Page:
US President Donald Trump unilaterally withdrew from the 2015 Iran nuclear deal last year and re-imposed punitive sanctions as part of a stated campaign of "maximum pressure" against the Islamic Republic.
Officially, the sanction regime makes exceptions for food, medicine and other humanitarian goods, but most companies are unwilling to do any trade with Iran for fear of repercussions in the world's largest economy.
Trump "administration officials claim they stand with the Iranian people, but the overbroad and burdensome US sanctions regime is harming Iranian's right to health, including access to live-saving medicines", said Sarah Leah Whitson, Middle East director at HRW.
"The comprehensive web of US sanctions has led banks and companies to pull back from humanitarian trade with Iran, leaving Iranians who have rare or complicated diseases unable to get the medicine and treatment they require," she added.
The sanctions add previously suspended nuclear-related embargoes including those on Iran's oil exports and financial transactions, to new ones.
In a 47-page report, HRW documents how the US-built exemptions for humanitarian imports into its sanctions regime have failed to offset the strong reluctance of US and European companies and banks to finance humanitarian goods.
Over the past year, the US Treasury Department has added a large number of institutions, including Iranian government and private banks, to the Specially Designated Nationals and Blocked Persons List for the sanctions.
US and non-US companies and financial institutions that engage in transactions with these entities can be prosecuted in the United States. The serious regulatory and due diligence requirements placed on international firms trading with Iran have left only a small number of companies and banks with the capacity to finance trade with Iran and a willingness to accept the increased financial and legal risks.
Excessive caution or “over compliance” by banks and pharmaceutical companies is a significant factor for this, Human Rights Watch said. Human Rights Watch found, for instance, that a European company refused to sell the special bandages needed by patients with EB despite the humanitarian exemption. Human Rights Watch reviewed correspondence with two other banks in which they refused to authorize humanitarian transactions with Iran.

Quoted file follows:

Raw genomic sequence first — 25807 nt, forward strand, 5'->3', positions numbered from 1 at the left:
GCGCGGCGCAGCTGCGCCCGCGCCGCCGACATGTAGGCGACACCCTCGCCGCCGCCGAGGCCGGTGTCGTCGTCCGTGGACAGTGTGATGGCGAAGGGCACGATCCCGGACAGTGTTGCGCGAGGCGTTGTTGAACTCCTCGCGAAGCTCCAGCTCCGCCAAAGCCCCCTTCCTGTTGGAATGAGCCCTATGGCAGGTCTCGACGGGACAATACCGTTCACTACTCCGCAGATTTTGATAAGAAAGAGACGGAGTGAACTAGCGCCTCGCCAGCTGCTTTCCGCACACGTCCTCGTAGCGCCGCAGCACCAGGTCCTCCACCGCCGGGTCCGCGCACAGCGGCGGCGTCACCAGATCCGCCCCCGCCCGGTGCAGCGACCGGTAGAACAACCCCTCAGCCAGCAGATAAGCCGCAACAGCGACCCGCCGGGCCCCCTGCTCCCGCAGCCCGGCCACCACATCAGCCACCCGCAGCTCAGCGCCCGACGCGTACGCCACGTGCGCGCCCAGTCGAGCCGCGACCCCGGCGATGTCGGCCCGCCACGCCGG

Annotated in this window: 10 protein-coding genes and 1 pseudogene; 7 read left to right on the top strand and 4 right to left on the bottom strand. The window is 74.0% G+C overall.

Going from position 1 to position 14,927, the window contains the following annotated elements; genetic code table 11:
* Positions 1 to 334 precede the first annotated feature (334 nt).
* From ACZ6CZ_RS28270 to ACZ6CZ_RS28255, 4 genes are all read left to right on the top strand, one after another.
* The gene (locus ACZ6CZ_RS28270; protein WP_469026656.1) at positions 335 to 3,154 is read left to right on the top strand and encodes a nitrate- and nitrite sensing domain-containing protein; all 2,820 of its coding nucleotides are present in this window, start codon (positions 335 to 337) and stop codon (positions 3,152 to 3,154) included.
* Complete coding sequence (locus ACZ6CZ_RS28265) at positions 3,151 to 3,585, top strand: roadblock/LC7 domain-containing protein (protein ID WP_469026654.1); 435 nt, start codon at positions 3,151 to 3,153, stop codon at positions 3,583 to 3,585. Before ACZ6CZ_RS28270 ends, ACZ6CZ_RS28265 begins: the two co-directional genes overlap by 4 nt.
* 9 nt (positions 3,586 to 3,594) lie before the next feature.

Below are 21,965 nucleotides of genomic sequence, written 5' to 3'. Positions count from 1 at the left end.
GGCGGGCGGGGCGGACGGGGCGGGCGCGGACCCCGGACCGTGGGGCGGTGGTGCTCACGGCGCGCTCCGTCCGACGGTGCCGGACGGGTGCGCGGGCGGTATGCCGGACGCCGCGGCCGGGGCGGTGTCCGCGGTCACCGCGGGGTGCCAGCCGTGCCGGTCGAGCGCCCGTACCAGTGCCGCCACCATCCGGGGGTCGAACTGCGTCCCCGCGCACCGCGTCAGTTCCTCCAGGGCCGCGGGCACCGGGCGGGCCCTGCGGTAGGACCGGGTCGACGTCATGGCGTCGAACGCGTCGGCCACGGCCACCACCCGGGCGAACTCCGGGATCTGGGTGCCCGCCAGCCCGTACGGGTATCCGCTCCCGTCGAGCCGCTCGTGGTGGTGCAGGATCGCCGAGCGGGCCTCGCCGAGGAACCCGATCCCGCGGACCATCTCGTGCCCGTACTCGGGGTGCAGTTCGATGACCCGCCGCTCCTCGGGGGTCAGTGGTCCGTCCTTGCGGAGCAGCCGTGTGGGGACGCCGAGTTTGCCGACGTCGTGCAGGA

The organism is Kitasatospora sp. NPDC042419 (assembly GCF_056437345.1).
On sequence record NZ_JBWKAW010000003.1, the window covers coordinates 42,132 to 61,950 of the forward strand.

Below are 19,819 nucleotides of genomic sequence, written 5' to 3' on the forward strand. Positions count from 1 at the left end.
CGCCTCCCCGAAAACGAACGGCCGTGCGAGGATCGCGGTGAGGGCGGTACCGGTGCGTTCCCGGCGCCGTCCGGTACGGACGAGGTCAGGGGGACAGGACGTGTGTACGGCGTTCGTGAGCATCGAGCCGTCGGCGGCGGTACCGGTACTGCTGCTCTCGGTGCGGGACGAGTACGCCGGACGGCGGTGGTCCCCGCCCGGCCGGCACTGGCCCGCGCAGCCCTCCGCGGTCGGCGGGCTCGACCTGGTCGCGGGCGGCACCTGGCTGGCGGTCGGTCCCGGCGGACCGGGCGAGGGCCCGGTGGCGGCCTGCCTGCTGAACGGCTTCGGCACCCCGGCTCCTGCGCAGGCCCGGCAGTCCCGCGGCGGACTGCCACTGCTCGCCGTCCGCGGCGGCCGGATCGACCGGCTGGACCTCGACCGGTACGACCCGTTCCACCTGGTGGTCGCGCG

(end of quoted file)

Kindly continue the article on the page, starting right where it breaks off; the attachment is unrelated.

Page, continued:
Iranian patients have struggled with a foreign medicine shortage and price hikes for over a year both due to re-imposed US trade sanctions.
Medicine importers get subsidized currency rates from the government, yet foreign drugs and medical equipment cannot always be found in state-owned pharmacies.
Iran produces 96 percent of the drugs it uses but imports more than half the raw materials to make them, according to the Syndicate of Iranian Pharmaceutical Industries.
It also has to import special medicine which patients with rare diseases require.
Human Rights Watch said it found that US economic sanctions on Iran, despite the humanitarian exemptions, are causing unnecessary suffering to Iranian citizens afflicted with a range of diseases and medical conditions. Some of the worst affected are Iranians who have rare diseases and/or conditions that require specialized treatment and are unable to acquire previously available medicines or supplies. This includes patients with leukemia, epidermolysis bullosa (EB, a type of disease that causes fragile, blistering skin), epilepsy, and chronic eye injuries from exposure to chemical weapons during the Iran-Iraq war.
Viable financial channel
The recent US Treasury and State Department announcement of a “new humanitarian mechanism” for trade with Iran is a rare implicit acknowledgement that broad US sanctions on Iran have restricted the flow of humanitarian goods into the country,” Whitson said.
“The US government should get serious about addressing the harm resulting from its cruel sanctions regime by creating a viable financial channel with reasonable requirements for companies, banks, and groups to provide humanitarian goods for people in Iran instead of requiring more burdensome hurdles.”
The US government should work to establish viable financial channels for humanitarian trade with Iran and take immediate steps to ensure that humanitarian exemptions are effective in facilitating Iranians’ access to medicine and medical equipment, Human Rights Watch said.
“Ordinary Iranians are bearing the brunt of America’s sanctions policy, and their hearts and minds will be keeping tabs on the parties that are causing them harm,” Whitson said.
AFP and hrw.org contributed to this story.